The England star was successful in campaigning for free school meal vouchers to be provided to pupils over the summer period.
He had spoken about his own experience of using a food voucher scheme as a child and was praised after pressing the Government into making a U-turn on the issue.
Mr Hollinrake was responding to another Twittter user after commenting on the success of the Eat Out to Help Out scheme
A number of Twitter users supported the comments by the Manchester United star today
Rashford, 22, has now teamed up with the food industry to shed light on the issue of child food poverty in the UK.
Along with Aldi, Asda, Co-op, Deliveroo, FareShare, Food Foundation, Iceland, Kellogg’s, Lidl, Sainsbury’s, Tesco and Waitrose, he has formed the ‘Child Food Poverty Task Force’.
Over the next six weeks, the task force members will dedicate their platforms to sharing stories of those most affected by child food insecurity in the UK.
Speaking on BBC Breakfast on Tuesday morning last week, Rashford said: ‘We pretty much knew straight away that we’d found a short-term solution (with the free school meals vouchers).
‘That wasn’t going to work in the long-run. We had to think about how’s the best way to do it so that these families can eat long-term and not have any issues.
Not all Twitter users agreed with Rashford’s comments on Twitter this afternoon
‘It took a bit of thinking, then we wanted to do it the best way that we could so we want to introduce the correct people into our group and see if using them can hopefully push it even more.’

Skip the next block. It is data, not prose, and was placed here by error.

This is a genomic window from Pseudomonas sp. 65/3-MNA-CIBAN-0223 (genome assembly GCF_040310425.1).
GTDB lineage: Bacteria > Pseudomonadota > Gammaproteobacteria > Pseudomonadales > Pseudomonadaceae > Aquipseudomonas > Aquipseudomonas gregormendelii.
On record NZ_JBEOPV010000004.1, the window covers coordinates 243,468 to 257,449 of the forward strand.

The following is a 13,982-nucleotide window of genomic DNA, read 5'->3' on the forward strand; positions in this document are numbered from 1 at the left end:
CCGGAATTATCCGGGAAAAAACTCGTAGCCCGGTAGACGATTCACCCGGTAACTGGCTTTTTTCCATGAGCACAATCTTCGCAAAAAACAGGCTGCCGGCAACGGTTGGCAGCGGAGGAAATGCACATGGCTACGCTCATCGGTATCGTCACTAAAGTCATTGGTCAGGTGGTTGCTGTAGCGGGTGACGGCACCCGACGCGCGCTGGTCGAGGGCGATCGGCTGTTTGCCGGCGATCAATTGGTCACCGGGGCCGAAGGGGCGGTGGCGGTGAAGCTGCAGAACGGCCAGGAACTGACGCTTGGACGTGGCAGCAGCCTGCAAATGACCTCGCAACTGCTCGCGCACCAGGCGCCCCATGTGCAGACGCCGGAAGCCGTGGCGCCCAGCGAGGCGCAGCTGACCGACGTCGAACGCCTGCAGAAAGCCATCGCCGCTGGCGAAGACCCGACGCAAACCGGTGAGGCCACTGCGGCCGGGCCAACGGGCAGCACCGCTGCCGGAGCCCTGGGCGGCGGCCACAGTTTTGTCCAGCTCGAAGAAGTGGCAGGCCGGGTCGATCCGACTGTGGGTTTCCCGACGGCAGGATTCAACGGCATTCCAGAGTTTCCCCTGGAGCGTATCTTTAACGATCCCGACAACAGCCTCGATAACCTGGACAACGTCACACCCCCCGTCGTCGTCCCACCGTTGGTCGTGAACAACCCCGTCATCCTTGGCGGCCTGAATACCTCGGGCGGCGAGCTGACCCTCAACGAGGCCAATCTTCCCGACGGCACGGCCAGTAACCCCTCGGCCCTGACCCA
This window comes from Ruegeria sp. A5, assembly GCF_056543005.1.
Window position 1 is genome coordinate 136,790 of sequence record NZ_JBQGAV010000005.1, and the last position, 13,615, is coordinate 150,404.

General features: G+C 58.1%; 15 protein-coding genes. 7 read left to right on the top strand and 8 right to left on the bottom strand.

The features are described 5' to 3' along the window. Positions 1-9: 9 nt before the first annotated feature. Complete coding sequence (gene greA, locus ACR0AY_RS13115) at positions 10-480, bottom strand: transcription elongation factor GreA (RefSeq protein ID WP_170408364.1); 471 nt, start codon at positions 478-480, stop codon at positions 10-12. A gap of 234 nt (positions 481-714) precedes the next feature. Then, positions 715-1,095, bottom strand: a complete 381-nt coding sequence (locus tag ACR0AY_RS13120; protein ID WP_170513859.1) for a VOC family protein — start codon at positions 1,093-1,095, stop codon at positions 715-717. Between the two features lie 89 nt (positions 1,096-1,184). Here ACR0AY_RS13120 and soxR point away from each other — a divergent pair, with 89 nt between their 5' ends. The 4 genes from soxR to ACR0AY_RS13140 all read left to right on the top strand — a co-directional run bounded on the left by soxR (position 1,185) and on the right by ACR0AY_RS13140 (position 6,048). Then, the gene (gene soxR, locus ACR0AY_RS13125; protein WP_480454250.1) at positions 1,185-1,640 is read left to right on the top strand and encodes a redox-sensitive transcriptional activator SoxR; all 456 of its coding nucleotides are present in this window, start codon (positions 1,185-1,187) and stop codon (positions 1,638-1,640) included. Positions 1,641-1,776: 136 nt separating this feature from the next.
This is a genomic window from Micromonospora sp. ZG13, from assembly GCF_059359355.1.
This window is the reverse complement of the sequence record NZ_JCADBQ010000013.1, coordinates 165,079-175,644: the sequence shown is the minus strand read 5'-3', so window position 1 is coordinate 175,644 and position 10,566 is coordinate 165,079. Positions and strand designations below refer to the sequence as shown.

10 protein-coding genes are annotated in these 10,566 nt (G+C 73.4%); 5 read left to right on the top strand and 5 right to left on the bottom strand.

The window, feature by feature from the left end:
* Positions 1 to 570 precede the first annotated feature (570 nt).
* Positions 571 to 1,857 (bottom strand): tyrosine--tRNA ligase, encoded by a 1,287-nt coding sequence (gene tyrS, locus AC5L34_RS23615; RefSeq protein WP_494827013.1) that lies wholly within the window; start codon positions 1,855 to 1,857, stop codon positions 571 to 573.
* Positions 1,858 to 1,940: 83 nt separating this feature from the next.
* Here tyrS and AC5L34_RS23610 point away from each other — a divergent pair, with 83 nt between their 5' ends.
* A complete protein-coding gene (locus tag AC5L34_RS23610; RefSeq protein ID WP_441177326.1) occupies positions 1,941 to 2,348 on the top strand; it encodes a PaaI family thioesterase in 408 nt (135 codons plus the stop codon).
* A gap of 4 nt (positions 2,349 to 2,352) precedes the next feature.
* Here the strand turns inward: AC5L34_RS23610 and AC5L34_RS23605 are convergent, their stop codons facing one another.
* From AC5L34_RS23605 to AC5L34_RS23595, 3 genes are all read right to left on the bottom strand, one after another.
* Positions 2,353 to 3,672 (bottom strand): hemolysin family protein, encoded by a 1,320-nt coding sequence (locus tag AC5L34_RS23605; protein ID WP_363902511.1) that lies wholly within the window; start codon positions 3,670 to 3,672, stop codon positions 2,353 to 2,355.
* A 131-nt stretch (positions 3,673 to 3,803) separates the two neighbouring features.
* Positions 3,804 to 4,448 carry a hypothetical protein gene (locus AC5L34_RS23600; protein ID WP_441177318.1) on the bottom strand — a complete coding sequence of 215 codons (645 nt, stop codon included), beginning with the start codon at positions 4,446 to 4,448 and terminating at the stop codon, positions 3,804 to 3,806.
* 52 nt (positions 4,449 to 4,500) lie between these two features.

Rashford said the task force is endorsing three national food strategy policy recommendations.
In a letter to MPs, Rashford said the objective is to ‘see sufficient funds from the Chancellor’s Budget and Spending Review allocated to implementing these without delay’.
The first one is the expansion of free school meals to every child from a household on Universal Credit or equivalent, reaching an additional 1.5million kids aged between seven and 16.
The second one is the expansion of holiday provision (food and activities) to support all children on free school meals, reaching an additional 1.1million children.
And the third one is increasing the value of the Healthy Start vouchers to £4.25 per week (from £3.10) and expanding into all those on Universal Credit or equivalent, reaching an additional 290,000 pregnant women and children under the age of four.
In his letter, Rashford wrote: ‘When we pause, listen and reflect on what the future of our next generation could potentially look like, it’s easy to see that if we don’t take action quickly, the issue of child food poverty will have devastating effects on the stability of our country.
‘These children are the future – our next generation of NHS workers, police officers, footballers and politicians.’
Rashford recalls his own experience, writing: ‘I remember the sound of my mum crying herself to sleep to this day, having worked a 14-hour shift, unsure how she was going to make ends meet.’